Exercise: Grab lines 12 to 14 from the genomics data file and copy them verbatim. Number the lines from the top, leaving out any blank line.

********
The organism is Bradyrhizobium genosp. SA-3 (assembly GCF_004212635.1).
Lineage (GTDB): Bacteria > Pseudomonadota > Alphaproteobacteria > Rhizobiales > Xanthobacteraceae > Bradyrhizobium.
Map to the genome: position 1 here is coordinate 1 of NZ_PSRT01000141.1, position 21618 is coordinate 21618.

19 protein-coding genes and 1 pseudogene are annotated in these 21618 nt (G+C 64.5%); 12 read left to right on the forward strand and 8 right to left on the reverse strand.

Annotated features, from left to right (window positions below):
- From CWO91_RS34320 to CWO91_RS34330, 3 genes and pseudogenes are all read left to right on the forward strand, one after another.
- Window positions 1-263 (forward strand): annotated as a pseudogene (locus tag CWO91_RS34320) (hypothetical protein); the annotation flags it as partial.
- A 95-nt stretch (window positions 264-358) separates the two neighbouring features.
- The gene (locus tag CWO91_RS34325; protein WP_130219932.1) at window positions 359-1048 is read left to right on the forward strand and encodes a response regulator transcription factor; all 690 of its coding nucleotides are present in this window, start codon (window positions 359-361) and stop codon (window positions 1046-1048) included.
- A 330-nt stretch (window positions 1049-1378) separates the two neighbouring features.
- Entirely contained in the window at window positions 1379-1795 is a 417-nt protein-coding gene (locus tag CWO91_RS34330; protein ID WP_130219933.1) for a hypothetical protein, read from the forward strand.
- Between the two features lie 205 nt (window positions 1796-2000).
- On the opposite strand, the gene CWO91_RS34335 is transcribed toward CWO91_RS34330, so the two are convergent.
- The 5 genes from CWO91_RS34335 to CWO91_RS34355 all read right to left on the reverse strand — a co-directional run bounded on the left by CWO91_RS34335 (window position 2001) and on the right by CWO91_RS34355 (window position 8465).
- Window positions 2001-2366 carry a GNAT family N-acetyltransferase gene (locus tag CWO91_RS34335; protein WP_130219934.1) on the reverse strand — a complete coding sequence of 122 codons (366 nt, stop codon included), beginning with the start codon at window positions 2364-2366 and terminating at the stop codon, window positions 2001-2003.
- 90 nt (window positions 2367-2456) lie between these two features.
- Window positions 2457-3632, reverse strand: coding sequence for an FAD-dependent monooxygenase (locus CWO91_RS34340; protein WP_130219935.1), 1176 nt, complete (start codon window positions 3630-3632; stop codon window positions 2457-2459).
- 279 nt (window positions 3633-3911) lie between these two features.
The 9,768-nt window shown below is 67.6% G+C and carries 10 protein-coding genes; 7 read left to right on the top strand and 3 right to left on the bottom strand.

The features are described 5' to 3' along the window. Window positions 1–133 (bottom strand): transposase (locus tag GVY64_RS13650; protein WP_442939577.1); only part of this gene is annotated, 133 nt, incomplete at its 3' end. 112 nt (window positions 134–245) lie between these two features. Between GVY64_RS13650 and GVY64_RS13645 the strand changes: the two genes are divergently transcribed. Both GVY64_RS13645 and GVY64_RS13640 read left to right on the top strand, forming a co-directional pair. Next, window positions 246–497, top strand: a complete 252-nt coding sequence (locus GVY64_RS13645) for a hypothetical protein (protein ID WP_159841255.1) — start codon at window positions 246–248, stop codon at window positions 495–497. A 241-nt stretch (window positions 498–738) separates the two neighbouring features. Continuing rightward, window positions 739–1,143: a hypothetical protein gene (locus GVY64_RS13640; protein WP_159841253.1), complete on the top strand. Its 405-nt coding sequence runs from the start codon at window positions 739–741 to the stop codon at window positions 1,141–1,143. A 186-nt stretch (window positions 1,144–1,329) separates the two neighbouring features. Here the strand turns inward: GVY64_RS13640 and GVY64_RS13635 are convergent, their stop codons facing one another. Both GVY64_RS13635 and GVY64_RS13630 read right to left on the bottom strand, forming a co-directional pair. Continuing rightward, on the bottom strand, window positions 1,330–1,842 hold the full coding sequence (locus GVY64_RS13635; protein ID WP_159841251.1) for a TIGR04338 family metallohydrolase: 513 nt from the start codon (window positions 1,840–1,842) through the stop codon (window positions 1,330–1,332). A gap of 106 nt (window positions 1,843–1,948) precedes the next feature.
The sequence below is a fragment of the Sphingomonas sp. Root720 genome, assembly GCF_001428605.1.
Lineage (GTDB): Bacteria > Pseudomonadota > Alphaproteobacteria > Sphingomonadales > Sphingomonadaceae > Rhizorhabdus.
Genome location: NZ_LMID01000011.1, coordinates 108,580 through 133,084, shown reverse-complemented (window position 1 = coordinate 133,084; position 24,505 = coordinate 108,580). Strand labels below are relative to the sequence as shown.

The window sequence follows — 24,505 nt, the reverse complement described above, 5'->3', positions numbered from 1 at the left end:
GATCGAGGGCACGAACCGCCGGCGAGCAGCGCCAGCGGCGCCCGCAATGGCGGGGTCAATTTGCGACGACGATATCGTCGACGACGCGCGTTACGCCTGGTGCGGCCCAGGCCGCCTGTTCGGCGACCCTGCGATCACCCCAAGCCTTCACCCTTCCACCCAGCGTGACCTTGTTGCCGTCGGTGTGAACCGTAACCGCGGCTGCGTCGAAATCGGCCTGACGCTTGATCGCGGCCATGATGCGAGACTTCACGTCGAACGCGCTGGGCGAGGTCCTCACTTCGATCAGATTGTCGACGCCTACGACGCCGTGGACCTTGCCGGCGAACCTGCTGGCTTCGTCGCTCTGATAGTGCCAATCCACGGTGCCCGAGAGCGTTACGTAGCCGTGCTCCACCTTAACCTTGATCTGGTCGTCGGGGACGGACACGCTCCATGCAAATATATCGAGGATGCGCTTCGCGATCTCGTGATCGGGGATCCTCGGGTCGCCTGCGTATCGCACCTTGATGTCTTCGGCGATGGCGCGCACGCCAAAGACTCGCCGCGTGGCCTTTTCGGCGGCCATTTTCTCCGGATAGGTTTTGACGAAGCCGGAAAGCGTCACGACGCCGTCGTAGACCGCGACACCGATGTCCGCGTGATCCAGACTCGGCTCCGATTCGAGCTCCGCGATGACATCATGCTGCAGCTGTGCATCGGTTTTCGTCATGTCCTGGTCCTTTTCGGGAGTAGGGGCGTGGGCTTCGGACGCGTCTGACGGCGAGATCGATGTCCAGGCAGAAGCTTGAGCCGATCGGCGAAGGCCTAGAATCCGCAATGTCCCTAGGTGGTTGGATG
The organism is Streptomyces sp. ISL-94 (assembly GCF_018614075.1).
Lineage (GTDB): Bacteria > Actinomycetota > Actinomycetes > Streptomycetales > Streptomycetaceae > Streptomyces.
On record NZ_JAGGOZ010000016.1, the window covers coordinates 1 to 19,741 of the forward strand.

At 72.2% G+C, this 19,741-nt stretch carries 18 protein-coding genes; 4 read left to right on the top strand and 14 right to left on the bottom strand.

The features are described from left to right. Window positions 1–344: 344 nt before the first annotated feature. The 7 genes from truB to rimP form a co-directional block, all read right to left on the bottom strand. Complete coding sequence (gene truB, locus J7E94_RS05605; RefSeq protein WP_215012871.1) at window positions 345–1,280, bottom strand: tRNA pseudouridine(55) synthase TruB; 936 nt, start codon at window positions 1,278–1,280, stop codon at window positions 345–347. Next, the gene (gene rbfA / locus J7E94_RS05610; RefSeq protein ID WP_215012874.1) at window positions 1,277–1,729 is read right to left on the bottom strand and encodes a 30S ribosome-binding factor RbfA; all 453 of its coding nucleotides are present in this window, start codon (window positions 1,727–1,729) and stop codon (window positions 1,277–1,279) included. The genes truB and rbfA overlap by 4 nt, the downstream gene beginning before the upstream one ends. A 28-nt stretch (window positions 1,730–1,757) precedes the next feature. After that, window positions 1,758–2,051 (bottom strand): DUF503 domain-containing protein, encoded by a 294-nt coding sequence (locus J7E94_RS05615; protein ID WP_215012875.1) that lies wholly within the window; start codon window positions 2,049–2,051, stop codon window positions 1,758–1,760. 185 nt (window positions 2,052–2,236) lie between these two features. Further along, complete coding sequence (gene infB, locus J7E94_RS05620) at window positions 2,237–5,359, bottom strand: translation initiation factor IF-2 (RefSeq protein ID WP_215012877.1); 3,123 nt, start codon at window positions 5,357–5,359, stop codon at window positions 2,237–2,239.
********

- Between the two features lie 205 nt (window positions 1796-2000).
- On the opposite strand, the gene CWO91_RS34335 is transcribed toward CWO91_RS34330, so the two are convergent.
- The 5 genes from CWO91_RS34335 to CWO91_RS34355 all read right to left on the reverse strand — a co-directional run bounded on the left by CWO91_RS34335 (window position 2001) and on the right by CWO91_RS34355 (window position 8465).